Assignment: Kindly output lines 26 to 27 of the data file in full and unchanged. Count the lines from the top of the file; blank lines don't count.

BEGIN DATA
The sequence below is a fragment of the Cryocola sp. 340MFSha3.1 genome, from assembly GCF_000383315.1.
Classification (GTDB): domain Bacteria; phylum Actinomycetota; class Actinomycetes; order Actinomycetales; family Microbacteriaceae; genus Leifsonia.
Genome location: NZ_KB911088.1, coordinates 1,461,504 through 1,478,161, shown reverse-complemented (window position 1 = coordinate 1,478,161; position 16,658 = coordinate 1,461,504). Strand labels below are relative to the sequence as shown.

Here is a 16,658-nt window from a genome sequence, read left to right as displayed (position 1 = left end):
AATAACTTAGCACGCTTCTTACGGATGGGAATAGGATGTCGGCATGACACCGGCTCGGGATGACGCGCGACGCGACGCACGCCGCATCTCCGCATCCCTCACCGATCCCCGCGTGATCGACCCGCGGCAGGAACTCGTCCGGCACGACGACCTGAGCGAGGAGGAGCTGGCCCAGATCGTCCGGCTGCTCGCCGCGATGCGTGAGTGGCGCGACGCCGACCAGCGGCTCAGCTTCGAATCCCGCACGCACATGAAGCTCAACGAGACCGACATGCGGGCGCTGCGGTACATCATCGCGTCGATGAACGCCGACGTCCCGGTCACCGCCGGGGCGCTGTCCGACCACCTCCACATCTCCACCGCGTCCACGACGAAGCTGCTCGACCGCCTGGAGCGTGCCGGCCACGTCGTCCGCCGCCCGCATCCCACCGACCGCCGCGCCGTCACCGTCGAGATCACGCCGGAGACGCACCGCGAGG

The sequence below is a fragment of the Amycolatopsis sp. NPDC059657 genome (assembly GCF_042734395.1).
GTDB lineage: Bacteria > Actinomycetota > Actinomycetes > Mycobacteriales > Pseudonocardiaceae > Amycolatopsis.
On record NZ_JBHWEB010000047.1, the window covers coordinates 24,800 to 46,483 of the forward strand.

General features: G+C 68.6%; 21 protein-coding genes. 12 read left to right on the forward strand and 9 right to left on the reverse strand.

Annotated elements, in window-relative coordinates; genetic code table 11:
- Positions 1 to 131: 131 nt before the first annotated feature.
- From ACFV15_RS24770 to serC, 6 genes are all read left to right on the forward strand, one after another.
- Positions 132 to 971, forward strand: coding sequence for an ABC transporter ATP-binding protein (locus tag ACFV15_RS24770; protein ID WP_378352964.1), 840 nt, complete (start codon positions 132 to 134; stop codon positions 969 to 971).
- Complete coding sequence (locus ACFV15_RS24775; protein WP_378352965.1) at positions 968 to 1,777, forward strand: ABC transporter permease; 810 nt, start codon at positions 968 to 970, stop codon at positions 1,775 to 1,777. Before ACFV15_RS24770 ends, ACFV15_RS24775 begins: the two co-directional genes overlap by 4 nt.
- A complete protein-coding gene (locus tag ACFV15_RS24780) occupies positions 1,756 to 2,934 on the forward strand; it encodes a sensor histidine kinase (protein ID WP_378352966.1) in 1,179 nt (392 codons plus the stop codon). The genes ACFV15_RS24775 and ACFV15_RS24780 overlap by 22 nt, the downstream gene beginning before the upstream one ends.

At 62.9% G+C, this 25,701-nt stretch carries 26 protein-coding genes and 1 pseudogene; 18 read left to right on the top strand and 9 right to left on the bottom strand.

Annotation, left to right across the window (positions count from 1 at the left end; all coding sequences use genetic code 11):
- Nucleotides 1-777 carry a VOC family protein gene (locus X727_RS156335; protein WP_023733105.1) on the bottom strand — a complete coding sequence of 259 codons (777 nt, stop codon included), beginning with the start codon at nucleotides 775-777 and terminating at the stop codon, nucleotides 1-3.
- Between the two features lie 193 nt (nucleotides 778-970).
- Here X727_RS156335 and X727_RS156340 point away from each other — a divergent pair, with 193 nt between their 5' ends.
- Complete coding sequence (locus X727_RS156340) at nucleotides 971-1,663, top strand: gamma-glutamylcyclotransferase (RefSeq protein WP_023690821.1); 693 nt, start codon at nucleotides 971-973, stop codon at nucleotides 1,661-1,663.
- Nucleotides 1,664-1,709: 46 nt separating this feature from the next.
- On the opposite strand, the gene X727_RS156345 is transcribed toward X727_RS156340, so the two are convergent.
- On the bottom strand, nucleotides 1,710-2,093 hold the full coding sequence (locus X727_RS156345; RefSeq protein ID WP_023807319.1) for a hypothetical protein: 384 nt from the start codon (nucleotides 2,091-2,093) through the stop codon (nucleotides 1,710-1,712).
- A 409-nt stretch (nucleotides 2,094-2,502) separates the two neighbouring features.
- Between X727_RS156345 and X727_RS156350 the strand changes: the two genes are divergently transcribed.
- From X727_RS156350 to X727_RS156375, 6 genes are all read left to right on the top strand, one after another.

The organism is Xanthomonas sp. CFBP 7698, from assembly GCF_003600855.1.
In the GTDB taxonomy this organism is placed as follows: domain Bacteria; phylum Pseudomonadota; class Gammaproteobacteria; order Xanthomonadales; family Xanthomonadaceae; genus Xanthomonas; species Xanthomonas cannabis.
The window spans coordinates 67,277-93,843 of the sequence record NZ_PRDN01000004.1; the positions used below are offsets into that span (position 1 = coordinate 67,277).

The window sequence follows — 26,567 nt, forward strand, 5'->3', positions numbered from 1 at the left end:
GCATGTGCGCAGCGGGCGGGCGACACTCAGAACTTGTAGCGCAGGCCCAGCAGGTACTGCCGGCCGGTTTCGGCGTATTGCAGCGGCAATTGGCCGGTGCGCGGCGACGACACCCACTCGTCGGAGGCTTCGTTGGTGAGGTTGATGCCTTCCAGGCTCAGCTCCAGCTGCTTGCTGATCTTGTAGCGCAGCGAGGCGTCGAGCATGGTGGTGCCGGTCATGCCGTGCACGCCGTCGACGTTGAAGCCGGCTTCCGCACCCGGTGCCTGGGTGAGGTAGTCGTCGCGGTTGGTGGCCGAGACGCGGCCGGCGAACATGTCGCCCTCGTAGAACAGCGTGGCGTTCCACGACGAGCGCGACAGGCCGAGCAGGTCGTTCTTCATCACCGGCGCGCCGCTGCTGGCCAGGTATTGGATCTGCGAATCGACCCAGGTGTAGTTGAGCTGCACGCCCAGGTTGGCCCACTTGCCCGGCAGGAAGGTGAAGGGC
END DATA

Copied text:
- Between X727_RS156345 and X727_RS156350 the strand changes: the two genes are divergently transcribed.
- From X727_RS156350 to X727_RS156375, 6 genes are all read left to right on the top strand, one after another.